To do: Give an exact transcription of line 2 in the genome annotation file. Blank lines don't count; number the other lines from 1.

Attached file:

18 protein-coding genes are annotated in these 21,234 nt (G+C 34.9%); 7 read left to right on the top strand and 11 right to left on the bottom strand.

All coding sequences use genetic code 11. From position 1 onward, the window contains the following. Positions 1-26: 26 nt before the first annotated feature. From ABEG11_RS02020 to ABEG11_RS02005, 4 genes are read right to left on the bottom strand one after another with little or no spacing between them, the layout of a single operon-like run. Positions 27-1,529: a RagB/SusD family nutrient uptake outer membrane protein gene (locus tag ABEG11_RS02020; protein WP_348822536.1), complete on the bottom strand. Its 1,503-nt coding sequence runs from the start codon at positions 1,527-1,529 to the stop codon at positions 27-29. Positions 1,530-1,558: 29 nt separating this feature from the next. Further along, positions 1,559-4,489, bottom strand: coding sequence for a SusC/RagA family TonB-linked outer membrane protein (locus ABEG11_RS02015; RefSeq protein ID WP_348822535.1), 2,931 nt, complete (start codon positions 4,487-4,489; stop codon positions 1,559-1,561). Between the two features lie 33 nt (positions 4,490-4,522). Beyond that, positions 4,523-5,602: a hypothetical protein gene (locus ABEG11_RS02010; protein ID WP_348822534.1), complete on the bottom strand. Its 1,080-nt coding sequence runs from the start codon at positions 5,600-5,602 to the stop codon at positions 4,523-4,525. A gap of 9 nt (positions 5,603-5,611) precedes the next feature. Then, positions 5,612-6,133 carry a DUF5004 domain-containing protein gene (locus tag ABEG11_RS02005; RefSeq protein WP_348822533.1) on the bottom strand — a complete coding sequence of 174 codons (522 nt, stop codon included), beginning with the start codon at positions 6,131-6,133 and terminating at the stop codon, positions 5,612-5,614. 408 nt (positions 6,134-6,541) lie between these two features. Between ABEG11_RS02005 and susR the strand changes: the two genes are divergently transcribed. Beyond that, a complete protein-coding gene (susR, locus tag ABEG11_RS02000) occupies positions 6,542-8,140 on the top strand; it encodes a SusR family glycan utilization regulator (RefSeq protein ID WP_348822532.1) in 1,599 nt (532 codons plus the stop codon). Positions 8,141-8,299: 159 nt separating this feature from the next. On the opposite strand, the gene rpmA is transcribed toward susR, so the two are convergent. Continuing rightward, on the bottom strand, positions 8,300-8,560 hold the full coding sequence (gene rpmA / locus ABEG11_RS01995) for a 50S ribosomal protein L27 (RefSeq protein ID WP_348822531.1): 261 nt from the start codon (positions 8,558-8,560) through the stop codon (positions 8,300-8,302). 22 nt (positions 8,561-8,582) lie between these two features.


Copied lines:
All coding sequences use genetic code 11. From position 1 onward, the window contains the following. Positions 1-26: 26 nt before the first annotated feature. From ABEG11_RS02020 to ABEG11_RS02005, 4 genes are read right to left on the bottom strand one after another with little or no spacing between them, the layout of a single operon-like run. Positions 27-1,529: a RagB/SusD family nutrient uptake outer membrane protein gene (locus tag ABEG11_RS02020; protein WP_348822536.1), complete on the bottom strand. Its 1,503-nt coding sequence runs from the start codon at positions 1,527-1,529 to the stop codon at positions 27-29. Positions 1,530-1,558: 29 nt separating this feature from the next. Further along, positions 1,559-4,489, bottom strand: coding sequence for a SusC/RagA family TonB-linked outer membrane protein (locus ABEG11_RS02015; RefSeq protein ID WP_348822535.1), 2,931 nt, complete (start codon positions 4,487-4,489; stop codon positions 1,559-1,561). Between the two features lie 33 nt (positions 4,490-4,522). Beyond that, positions 4,523-5,602: a hypothetical protein gene (locus ABEG11_RS02010; protein ID WP_348822534.1), complete on the bottom strand. Its 1,080-nt coding sequence runs from the start codon at positions 5,600-5,602 to the stop codon at positions 4,523-4,525. A gap of 9 nt (positions 5,603-5,611) precedes the next feature. Then, positions 5,612-6,133 carry a DUF5004 domain-containing protein gene (locus tag ABEG11_RS02005; RefSeq protein WP_348822533.1) on the bottom strand — a complete coding sequence of 174 codons (522 nt, stop codon included), beginning with the start codon at positions 6,131-6,133 and terminating at the stop codon, positions 5,612-5,614. 408 nt (positions 6,134-6,541) lie between these two features. Between ABEG11_RS02005 and susR the strand changes: the two genes are divergently transcribed. Beyond that, a complete protein-coding gene (susR, locus tag ABEG11_RS02000) occupies positions 6,542-8,140 on the top strand; it encodes a SusR family glycan utilization regulator (RefSeq protein ID WP_348822532.1) in 1,599 nt (532 codons plus the stop codon). Positions 8,141-8,299: 159 nt separating this feature from the next. On the opposite strand, the gene rpmA is transcribed toward susR, so the two are convergent. Continuing rightward, on the bottom strand, positions 8,300-8,560 hold the full coding sequence (gene rpmA / locus ABEG11_RS01995) for a 50S ribosomal protein L27 (RefSeq protein ID WP_348822531.1): 261 nt from the start codon (positions 8,558-8,560) through the stop codon (positions 8,300-8,302). 22 nt (positions 8,561-8,582) lie between these two features.